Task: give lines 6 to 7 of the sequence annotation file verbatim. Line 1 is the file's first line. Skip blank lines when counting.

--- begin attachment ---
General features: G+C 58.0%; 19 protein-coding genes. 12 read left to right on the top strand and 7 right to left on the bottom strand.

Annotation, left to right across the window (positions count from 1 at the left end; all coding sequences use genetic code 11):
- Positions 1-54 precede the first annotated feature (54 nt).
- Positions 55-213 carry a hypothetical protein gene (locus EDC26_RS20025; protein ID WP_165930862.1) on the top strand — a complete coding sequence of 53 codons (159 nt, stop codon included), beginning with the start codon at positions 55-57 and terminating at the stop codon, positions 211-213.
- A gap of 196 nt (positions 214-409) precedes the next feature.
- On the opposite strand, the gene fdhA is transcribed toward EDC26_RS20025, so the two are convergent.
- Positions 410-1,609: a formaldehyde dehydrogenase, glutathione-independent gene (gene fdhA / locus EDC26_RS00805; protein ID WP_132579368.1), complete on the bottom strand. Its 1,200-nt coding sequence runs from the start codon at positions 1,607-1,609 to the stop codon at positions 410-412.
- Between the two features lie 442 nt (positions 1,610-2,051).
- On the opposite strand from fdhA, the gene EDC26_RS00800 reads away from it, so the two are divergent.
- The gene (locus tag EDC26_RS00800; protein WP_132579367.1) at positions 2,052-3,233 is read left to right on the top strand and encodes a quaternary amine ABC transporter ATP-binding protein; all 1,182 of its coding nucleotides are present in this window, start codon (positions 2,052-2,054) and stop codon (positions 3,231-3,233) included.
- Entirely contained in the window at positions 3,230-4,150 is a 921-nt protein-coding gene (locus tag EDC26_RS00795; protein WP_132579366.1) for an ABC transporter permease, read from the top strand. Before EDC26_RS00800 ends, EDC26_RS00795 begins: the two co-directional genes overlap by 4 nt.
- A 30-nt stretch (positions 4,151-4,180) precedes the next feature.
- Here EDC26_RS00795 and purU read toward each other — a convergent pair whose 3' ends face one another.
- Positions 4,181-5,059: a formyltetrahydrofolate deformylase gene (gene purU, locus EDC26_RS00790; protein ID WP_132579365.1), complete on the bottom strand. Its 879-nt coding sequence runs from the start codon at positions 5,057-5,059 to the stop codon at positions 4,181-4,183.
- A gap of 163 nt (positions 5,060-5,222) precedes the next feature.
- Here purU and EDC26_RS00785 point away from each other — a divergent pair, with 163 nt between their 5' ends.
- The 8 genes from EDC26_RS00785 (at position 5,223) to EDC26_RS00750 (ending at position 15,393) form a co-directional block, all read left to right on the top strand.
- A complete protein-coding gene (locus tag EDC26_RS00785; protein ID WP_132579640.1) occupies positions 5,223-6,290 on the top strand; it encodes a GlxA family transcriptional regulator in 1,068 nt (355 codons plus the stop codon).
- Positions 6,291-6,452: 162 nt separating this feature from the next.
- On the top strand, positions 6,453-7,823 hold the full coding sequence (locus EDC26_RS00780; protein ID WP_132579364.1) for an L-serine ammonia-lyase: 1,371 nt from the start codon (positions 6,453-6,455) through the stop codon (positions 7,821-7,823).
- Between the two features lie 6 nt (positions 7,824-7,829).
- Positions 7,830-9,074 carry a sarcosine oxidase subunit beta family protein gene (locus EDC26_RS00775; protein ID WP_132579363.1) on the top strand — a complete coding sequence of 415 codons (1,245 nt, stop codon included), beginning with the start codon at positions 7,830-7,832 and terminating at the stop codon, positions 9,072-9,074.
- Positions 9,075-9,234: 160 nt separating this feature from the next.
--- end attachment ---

- On the opposite strand, the gene fdhA is transcribed toward EDC26_RS20025, so the two are convergent.
- Positions 410-1,609: a formaldehyde dehydrogenase, glutathione-independent gene (gene fdhA / locus EDC26_RS00805; protein ID WP_132579368.1), complete on the bottom strand. Its 1,200-nt coding sequence runs from the start codon at positions 1,607-1,609 to the stop codon at positions 410-412.